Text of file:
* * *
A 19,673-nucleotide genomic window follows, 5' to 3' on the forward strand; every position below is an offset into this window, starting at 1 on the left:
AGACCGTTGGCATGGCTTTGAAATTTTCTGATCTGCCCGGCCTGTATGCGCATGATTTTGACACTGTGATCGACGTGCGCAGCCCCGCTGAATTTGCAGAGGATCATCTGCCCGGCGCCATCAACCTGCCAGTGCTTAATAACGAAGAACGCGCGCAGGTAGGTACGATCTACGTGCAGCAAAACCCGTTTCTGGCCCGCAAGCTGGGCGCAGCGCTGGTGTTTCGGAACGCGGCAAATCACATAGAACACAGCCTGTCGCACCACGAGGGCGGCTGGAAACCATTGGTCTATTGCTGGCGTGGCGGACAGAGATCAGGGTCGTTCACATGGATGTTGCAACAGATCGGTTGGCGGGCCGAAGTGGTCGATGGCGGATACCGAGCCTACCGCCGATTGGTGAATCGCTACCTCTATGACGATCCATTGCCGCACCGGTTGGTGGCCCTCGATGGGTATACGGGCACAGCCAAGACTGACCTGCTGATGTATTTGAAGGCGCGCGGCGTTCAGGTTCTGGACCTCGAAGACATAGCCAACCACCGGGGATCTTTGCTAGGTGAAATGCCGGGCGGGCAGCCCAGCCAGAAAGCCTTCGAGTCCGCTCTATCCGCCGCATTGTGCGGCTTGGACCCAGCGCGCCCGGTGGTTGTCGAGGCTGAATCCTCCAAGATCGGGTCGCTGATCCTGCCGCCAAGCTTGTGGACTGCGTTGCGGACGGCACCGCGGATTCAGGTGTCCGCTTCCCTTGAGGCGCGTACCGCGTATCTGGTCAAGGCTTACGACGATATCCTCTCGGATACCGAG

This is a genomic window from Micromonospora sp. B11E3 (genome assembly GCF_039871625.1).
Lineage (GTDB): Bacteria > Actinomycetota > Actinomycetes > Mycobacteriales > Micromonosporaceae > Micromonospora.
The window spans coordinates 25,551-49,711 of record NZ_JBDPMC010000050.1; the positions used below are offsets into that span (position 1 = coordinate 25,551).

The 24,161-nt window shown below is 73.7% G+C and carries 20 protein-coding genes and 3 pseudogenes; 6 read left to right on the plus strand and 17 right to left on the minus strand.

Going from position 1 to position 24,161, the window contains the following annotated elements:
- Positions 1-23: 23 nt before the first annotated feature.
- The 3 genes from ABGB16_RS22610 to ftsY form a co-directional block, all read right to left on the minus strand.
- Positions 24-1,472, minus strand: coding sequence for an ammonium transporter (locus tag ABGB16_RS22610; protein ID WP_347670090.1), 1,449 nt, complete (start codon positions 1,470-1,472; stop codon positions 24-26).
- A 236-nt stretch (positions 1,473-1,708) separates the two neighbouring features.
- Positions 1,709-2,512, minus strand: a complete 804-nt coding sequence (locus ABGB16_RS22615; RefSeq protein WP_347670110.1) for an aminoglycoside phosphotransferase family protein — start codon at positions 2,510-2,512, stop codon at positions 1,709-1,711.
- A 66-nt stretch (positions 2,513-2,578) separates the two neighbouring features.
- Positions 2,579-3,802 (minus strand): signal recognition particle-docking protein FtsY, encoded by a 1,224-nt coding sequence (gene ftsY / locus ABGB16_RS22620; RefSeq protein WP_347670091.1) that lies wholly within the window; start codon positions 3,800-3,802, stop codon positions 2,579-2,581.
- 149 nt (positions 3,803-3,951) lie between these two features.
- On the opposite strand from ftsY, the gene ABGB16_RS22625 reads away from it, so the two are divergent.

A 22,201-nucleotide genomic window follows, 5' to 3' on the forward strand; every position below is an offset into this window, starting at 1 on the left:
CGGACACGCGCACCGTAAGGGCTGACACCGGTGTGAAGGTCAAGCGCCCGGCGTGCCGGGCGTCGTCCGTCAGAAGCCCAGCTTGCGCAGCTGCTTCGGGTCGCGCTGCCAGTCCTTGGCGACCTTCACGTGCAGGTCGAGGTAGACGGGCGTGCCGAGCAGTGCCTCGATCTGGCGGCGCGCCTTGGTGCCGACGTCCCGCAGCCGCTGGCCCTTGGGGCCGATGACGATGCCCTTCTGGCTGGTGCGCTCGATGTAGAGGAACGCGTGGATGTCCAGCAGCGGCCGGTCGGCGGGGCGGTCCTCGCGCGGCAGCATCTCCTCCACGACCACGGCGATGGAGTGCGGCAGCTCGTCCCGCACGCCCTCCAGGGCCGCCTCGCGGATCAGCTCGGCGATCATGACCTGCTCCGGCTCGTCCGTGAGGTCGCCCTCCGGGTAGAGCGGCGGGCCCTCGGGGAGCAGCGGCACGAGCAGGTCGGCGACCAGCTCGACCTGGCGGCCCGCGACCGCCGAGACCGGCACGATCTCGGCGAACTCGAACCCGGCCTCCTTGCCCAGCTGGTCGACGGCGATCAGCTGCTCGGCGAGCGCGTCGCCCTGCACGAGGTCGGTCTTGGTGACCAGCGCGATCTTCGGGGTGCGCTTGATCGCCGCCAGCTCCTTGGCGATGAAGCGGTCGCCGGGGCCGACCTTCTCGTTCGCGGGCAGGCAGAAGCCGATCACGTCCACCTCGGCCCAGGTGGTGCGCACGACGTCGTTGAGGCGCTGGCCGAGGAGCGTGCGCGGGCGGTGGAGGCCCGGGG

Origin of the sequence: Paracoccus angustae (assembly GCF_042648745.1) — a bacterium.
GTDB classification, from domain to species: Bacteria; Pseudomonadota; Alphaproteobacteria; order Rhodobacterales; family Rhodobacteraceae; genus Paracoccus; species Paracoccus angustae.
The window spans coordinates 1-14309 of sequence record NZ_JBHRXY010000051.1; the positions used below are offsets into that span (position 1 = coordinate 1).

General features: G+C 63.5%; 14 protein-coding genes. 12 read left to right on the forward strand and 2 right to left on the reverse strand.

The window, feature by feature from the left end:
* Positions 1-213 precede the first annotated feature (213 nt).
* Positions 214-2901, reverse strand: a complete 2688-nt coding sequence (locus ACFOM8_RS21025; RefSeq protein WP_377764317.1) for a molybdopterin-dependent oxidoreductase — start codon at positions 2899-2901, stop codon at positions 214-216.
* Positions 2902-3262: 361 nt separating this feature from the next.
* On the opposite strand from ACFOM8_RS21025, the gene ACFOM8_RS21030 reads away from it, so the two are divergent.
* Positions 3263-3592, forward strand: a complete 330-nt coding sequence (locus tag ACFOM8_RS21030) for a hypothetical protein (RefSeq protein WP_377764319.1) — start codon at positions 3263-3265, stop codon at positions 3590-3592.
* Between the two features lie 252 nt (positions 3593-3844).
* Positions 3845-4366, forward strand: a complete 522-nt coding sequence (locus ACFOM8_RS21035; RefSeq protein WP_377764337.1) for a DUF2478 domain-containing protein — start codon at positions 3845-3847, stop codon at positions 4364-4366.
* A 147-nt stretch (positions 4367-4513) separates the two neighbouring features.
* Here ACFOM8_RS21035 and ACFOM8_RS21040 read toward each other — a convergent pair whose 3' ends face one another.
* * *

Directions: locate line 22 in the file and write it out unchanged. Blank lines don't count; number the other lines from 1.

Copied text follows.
General features: G+C 63.5%; 14 protein-coding genes. 12 read left to right on the forward strand and 2 right to left on the reverse strand.